Clinging to the vine and producing good fruit
Homily for the Fifth Sunday of Easter
May 2, 2021
Since Jesus spoke within a rural community, he naturally used images from farming and raising sheep—images that his audience would readily understand. I recently read a little article about this gospel passage that wondered how Jesus would talk with people today who knew nothing about farming or raising sheep. Here’s what the author came up with from the world of modern computers: he might describe himself as the indispensable software and the one he calls his Father as the mainframe computer.
Of course, whether it’s from the world of agriculture or from the world of computers, there’s the deeper question of what is Jesus getting at with this imagery. Let’s begin with a story.
Shortly after mid-term exams, a student was walking across campus. A friend of her mother’s asked her how she had done. She replied that they were not too tough, except for one professor’s. She said, “Her tests are next to impossible to pass. I have to study much harder for her tests just to keep up my grades.” The friend asked, “But do you learn more from all that studying for her tests, or from the teachers who are not so difficult?” She replied, “Well, yes, I do seem to understand her course better.” Then the friend asked her if she had ever sharpened a knife. She said that her father had taught her how to sharpen a knife when they went on a camping trip. Her friend then asked, “Did you use a stone or a towel?” “What?” she questioned. “You can’t sharpen a knife on a towel!”
“Exactly,” replied the friend. “You can’t sharpen a knife on a towel. A knife can only be sharpened on a hard surface so that it will be sharp enough to fulfill its purpose and cut what needs cutting. Students and children cannot be sharpened only on soft surfaces. They are sharpened on the hard surfaces of teachers and parents, so that they will be sharp enough to ‘cut it’ in life and fulfill their life purpose.”
One of my absolutely favorite stories is about James Garfield, who before becoming the twentieth President of the United States, was the president of a college in Ohio. On day he was approached by the father of a young student seeking admission to the college. The father criticized the length and the difficulty of the coursework. “Can’t you simplify the course work? My son will never get through all this academic work. There should be a shorter route.”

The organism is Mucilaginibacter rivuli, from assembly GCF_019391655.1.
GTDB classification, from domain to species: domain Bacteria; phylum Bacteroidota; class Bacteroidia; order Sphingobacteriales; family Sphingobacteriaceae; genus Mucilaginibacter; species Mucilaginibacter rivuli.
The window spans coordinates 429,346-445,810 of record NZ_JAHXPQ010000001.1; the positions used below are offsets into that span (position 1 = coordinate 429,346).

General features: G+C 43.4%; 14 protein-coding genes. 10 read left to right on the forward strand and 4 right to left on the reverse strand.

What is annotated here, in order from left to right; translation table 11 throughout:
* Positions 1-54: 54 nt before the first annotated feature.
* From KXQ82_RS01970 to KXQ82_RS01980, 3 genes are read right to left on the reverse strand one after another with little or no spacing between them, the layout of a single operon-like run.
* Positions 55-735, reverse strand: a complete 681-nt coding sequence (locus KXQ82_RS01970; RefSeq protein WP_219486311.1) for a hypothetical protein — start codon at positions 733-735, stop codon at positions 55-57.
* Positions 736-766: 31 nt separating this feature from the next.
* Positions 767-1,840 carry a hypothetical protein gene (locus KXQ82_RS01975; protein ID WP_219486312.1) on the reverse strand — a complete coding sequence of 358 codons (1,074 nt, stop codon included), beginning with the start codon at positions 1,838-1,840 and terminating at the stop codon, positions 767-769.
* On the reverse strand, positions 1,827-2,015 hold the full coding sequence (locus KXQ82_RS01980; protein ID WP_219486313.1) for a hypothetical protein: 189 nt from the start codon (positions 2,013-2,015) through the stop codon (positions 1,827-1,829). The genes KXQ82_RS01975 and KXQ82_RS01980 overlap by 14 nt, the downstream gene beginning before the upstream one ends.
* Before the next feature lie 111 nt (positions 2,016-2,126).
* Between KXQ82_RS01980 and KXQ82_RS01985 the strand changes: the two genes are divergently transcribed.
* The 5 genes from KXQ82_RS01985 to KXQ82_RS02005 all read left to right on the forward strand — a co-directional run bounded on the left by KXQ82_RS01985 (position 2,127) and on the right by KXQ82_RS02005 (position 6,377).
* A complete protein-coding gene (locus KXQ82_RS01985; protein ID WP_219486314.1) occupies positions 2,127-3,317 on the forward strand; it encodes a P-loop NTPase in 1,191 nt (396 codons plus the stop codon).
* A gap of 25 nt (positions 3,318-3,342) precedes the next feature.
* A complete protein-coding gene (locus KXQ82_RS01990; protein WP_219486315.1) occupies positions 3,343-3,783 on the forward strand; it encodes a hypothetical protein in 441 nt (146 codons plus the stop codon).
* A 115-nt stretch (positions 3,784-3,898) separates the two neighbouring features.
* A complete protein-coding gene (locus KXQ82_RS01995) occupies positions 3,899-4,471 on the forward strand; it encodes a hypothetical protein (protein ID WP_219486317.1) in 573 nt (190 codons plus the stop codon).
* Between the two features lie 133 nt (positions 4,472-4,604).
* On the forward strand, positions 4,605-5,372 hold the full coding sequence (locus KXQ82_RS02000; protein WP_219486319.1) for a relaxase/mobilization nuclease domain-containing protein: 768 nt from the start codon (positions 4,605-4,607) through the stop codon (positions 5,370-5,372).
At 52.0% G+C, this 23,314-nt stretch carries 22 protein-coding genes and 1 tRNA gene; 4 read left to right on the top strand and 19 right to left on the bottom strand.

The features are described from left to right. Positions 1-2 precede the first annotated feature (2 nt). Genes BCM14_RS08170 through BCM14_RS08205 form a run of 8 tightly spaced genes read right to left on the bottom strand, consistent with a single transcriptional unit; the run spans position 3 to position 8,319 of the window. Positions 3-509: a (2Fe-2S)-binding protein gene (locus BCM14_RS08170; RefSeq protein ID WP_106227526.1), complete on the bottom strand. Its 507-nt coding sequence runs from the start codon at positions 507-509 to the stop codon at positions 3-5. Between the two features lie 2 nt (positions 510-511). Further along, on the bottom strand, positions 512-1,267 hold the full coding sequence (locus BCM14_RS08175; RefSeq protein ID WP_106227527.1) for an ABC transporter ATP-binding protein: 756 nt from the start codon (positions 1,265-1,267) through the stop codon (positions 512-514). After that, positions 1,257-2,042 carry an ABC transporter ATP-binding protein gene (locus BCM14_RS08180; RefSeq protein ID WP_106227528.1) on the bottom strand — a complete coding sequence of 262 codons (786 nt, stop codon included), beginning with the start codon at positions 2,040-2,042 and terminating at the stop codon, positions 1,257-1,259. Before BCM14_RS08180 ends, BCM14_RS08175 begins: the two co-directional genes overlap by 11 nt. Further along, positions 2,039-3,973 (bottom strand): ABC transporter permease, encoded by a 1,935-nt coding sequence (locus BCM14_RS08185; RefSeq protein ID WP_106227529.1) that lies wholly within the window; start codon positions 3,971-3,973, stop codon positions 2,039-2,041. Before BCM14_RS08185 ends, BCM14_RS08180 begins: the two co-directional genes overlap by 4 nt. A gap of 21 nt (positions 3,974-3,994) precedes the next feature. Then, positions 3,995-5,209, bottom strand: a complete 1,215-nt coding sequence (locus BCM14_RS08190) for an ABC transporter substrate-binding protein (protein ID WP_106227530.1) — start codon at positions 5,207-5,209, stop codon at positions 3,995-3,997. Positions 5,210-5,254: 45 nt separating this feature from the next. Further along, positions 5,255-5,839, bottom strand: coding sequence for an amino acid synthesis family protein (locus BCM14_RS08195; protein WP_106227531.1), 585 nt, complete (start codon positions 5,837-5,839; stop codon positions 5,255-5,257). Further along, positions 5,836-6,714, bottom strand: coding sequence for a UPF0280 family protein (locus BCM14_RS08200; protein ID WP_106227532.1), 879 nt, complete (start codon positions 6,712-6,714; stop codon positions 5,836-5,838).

Garfield replied, “I believe I can arrange such a plan, but it all depends upon what you want for your son. When God wants to make an oak tree, he takes a hundred years. And, when God wants to make a squash, he requires only two months.”
Now, getting back to Jesus’ imagery. He is the vine, we are the branches. To have real life, we need to be connected to him. This comes about when we turn to him regularly in prayer, and stay with it long enough so that our heart can be quiet enough to receive what Jesus has to offer us: advice when we are confused, encouragement when we feel like giving up, comfort when life has kicked us in the teeth, a new way of looking at things when we’re at a dead end. It’s not enough to just quickly ask for our latest need or to rattle off some memorized prayers. No, quiet yourself and talk to him about whatever is on your mind or in your heart. Then stay quiet while his heart speaks to yours.
One time, when I was first ordained, I had spent a long time preparing a prayer service for a special occasion. Then, in a church that seats 1,000, only 19 people came. I was, to say the least, disappointed. I asked God: Is this what you called me for? Is this why I was ordained? The following weekend, I was in a penance room, where there was a Bible on a table, and something urged me to break open the Bible and read. So I did. My eyes landed on the last verse of a lesser-known book called “Ecclesiasticus” – or, alternately, Sirach. My eyes happened to fall on the very last verse, verse 30 of chapter 51: “Work at your tasks in due season, and in his own time God will give you your reward.” Whoa! I thought, you mean this prayer thing actually works?
Then there’s the part of Jesus’ words about the branches getting pruned. I know about that from working in our rose garden. If you have dead branches, or a part of the bush that’s not doing well, you cut it off, thereby getting rid of the stuff that’s of no use, and making room so that the healthy parts will grow better. Sometimes, later on, there are branches that get diseased or eaten by bugs. You don’t want that to destroy the whole rest of the plant, so you spray it, and you cut off the part that has no chance of producing something beautiful.
So there are two parts here for us to consider. First, are we connected, spiritually, to Jesus, who is the Source of our life and well-being? And second, do we have some unhealthy stuff, or stuff that’s making part of us half-dead, that we should be dealing with? You can’t always wait for some miracle that’s going to magically make everything better. We need to use our spiritual cutting tool, God’s Word, that gives us all the directions we need—sort of a “Better Homes and Gardens” for the soul. How to live a richer, more beautiful, and more satisfying life—because we’re listening to the right gardener, the expert for our souls.
One final thought. Sometimes we can be absolutely blind about what’s going on in our souls. That’s why it can be helpful to have a wise advisor—a guide, a spiritual director, a confessor, a counselor, a spouse or a good friend. Sometimes, they can see more clearly what’s bothering us, what’s not good for us, what’s healthy and what isn’t. That’s why God places good and caring people in our lives.
So to think and pray about:
- Am I connected to Jesus, as branch to vine?
- Does anything need to be pruned so that my life can be more healthy and beautiful?
- Who could help me to grow and have life more abundantly?